An open-die forging operation in England’s West Midlands has started up a reconditioned hammer forge, adding new production capacity with an eye to supplying more volume to current customers, and perhaps to new customers as well.

Kimber Drop Forgings in Cradley Heath invested more than $1.5 million to add the “fully reconditioned” Massey Forging Ltd. friction drop hammer machine to its workshop, where it already operates two smaller drop hammers, horizontal upsetters, and a friction screw press machine. The shop has CNC machining capability as well.

Forgings in carbon, duplex, and stainless steel, as well as aluminum are produced for automotive, petrochemical, and railroad markets, including up to 20% as exports to North American, Mid-East, and Asian customers.

“You don’t hear about many new forges being built in the U.K., so we’re delighted to put our sector on the map with this sizeable investment,” stated KimberMills International chairman Larry Joyce. “Like many businesses we had a tough time during the recession of 2009 and had to make decisions that didn’t come easy. However, we managed to battle through it, and have now got to the stage where turnover has hit £4 million … a slight increase on what we were doing before the global dip.”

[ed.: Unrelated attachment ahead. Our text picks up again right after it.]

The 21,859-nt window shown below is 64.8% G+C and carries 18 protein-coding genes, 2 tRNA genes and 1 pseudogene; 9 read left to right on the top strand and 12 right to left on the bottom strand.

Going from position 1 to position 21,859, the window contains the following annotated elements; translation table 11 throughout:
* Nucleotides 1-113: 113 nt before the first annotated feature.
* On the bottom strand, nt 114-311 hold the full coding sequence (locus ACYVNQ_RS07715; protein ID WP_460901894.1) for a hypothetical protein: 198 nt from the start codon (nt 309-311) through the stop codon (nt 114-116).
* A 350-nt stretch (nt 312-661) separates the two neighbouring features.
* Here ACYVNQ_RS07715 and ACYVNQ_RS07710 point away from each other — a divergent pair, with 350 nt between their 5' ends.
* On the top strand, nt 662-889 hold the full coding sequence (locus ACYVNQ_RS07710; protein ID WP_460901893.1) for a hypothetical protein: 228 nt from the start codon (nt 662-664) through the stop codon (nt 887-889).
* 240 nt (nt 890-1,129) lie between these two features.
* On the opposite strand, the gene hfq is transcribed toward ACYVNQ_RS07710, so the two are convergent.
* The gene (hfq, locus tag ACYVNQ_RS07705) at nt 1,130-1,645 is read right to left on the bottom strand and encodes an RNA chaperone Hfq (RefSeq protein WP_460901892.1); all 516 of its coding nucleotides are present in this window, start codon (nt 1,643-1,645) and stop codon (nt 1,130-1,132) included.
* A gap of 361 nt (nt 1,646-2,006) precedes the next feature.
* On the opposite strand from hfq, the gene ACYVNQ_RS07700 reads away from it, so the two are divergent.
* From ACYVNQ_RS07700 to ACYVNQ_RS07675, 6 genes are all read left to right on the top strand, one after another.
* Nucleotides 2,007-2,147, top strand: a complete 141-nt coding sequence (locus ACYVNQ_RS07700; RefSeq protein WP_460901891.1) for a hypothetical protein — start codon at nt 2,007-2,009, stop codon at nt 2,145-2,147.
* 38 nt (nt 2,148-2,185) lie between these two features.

Joyce then explained that increasing production capacity to produce larger forgings was essential to growing the group’s business. “Rather than patch up existing plant, we decided to build a new forge,” he said, “a rarity in the Black Country in recent years.”

The added machine is housed in a new air-conditioned and soundproofed workspace, and it will likely lead Kimber Drop Forgings to add as many as five more workers to its crew of 27 operators.

The company’s new goal is to top £5 million ($7.7 million) in annual sales this year.  

Geoff Turnbull, managing director, noted that the new production capabilities mean that Kimber Drop Forgings “can now offer a turnkey package, from really small components to large ones weighing over 75 kg.

“This immediately opens up opportunities to supply new oil-and-gas customers, not to mention making stronger inroads into automotive, construction, mining, and tunneling,” he said.

In addition, Turnbull explained that the group hopes to increase its inventory storage and processing capabilities with a new, purpose-built facility.